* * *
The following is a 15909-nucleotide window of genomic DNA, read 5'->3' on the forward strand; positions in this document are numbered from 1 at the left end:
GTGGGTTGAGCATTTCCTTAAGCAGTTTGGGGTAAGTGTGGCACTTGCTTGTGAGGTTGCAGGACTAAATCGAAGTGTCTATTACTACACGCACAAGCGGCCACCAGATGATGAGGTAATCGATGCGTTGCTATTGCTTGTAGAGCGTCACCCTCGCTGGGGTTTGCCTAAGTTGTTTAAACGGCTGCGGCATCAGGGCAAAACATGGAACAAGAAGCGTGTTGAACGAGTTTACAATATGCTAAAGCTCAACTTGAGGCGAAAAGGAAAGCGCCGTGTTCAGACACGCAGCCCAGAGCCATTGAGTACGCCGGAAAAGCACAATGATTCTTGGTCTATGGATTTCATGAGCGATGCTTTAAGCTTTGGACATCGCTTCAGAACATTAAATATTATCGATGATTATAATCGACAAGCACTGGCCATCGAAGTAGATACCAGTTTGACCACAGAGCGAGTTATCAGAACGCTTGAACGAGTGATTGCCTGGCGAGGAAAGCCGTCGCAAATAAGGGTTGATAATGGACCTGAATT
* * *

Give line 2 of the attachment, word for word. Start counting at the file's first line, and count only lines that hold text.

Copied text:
GTGGGTTGAGCATTTCCTTAAGCAGTTTGGGGTAAGTGTGGCACTTGCTTGTGAGGTTGCAGGACTAAATCGAAGTGTCTATTACTACACGCACAAGCGGCCACCAGATGATGAGGTAATCGATGCGTTGCTATTGCTTGTAGAGCGTCACCCTCGCTGGGGTTTGCCTAAGTTGTTTAAACGGCTGCGGCATCAGGGCAAAACATGGAACAAGAAGCGTGTTGAACGAGTTTACAATATGCTAAAGCTCAACTTGAGGCGAAAAGGAAAGCGCCGTGTTCAGACACGCAGCCCAGAGCCATTGAGTACGCCGGAAAAGCACAATGATTCTTGGTCTATGGATTTCATGAGCGATGCTTTAAGCTTTGGACATCGCTTCAGAACATTAAATATTATCGATGATTATAATCGACAAGCACTGGCCATCGAAGTAGATACCAGTTTGACCACAGAGCGAGTTATCAGAACGCTTGAACGAGTGATTGCCTGGCGAGGAAAGCCGTCGCAAATAAGGGTTGATAATGGACCTGAATT